Concerns have been raised regarding the safety data surrounding Tesla’s Autopilot feature, as there has been a significant increase in fatalities and serious injuries. Previous reports released by authorities in June 2022 indicated only three confirmed deaths connected to the technology.
However, the latest data shows a minimum of 17 fatal incidents, with 11 occurring since last May.
Elon Musk, Tesla’s CEO, supports his claim of Autopilots being safer cars solely driven by humans by comparing crash rates between the two driving modes.
Musk envisions a safer future without accidents by incorporating advanced features into Tesla vehicles, enabling them to navigate through traffic and respond to various obstacles like school buses, fire engines, stop signs, and pedestrians.
However, real-time testing of Autopilot on American roads has revealed notable flaws. Determining the number of preventable crashes is challenging. Despite the associated risks, Musk continuously highlights the benefits of installing driver-assistance technologies in Tesla vehicles.
The recent rise in fatal accidents may be attributed to specific decisions made by Elon Musk. Experts suggest that the wider availability of features and the removal of radar sensors may have contributed to the increase in accidents. The National Highway Traffic Safety Administration (NHTSA) is currently investigating Tesla’s Autopilot and its full self-driving features.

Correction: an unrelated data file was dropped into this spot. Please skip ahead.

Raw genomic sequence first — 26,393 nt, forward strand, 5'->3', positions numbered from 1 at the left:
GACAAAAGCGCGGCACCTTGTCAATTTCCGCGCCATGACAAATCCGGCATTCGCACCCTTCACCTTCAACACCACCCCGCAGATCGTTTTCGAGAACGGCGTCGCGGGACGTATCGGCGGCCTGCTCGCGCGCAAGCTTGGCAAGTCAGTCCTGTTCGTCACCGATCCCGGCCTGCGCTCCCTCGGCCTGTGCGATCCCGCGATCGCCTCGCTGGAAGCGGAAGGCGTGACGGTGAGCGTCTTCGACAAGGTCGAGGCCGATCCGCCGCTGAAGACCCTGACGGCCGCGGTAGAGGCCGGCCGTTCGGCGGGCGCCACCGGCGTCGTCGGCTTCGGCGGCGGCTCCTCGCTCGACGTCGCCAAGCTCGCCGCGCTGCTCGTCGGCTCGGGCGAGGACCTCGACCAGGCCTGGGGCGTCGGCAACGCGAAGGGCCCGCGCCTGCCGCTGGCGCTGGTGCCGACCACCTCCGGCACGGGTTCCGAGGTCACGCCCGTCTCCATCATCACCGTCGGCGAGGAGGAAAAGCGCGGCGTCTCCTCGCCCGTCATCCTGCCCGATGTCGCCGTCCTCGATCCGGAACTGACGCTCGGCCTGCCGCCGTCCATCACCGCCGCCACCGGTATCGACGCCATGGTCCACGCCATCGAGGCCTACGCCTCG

It is important to note that the NHTSA’s data includes incidents where it is unclear whether Autopilot or Full Self-Driving was in use. It is crucial to recognize that all advanced driver assistance systems, including Tesla’s Autopilot, require the driver to maintain control and remain fully engaged at all times.
According to NHTSA spokesperson Veronica Morales, the responsibility for operating the vehicle lies with the human driver.
Former NHTSA senior safety adviser Missy Cummings agrees that Tesla experiences more severe and fatal crashes compared to the average dataset. She believes that the expanded rollout of Full Self-Driving technology over the past year and a half likely plays a role in this.
These findings highlight the potential dangers and risks associated with excessive reliance on autonomous driving technology. Both manufacturers and drivers must prioritize safety and understand that these systems are designed to assist, not replace, human attention and responsibility on the road.
“At the point of which you believe that adding autonomy reduces injury and death, I think you have a moral obligation to deploy it even though you’re going to get sued and blamed by a lot of people,” Musk said last year. “Because the people whose lives you saved don’t know that their lives were saved. And the people who do occasionally die or get injured, they definitely know — or their state does.”